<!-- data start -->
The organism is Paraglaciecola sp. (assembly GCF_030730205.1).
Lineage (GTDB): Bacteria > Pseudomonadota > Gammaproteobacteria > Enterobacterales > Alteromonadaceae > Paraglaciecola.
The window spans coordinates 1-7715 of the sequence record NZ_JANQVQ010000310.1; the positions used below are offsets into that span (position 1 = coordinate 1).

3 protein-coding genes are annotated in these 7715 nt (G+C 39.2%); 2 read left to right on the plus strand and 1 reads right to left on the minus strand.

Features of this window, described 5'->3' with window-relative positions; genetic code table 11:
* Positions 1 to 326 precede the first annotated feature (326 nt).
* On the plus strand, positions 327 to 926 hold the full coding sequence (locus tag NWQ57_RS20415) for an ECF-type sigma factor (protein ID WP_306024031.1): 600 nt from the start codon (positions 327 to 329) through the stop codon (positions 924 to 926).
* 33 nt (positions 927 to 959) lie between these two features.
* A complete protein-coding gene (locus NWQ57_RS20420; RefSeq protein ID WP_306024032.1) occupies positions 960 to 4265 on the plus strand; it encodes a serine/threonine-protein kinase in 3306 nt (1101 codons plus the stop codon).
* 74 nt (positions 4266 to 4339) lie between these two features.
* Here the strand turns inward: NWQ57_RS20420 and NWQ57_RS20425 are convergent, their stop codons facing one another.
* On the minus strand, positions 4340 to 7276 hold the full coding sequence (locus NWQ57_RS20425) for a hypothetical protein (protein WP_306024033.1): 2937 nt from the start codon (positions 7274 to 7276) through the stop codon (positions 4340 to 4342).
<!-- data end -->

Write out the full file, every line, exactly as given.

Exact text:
The organism is Paraglaciecola sp. (assembly GCF_030730205.1).
Lineage (GTDB): Bacteria > Pseudomonadota > Gammaproteobacteria > Enterobacterales > Alteromonadaceae > Paraglaciecola.
The window spans coordinates 1-7715 of the sequence record NZ_JANQVQ010000310.1; the positions used below are offsets into that span (position 1 = coordinate 1).

3 protein-coding genes are annotated in these 7715 nt (G+C 39.2%); 2 read left to right on the plus strand and 1 reads right to left on the minus strand.

Features of this window, described 5'->3' with window-relative positions; genetic code table 11:
* Positions 1 to 326 precede the first annotated feature (326 nt).
* On the plus strand, positions 327 to 926 hold the full coding sequence (locus tag NWQ57_RS20415) for an ECF-type sigma factor (protein ID WP_306024031.1): 600 nt from the start codon (positions 327 to 329) through the stop codon (positions 924 to 926).
* 33 nt (positions 927 to 959) lie between these two features.
* A complete protein-coding gene (locus NWQ57_RS20420; RefSeq protein ID WP_306024032.1) occupies positions 960 to 4265 on the plus strand; it encodes a serine/threonine-protein kinase in 3306 nt (1101 codons plus the stop codon).
* 74 nt (positions 4266 to 4339) lie between these two features.
* Here the strand turns inward: NWQ57_RS20420 and NWQ57_RS20425 are convergent, their stop codons facing one another.
* On the minus strand, positions 4340 to 7276 hold the full coding sequence (locus NWQ57_RS20425) for a hypothetical protein (protein WP_306024033.1): 2937 nt from the start codon (positions 7274 to 7276) through the stop codon (positions 4340 to 4342).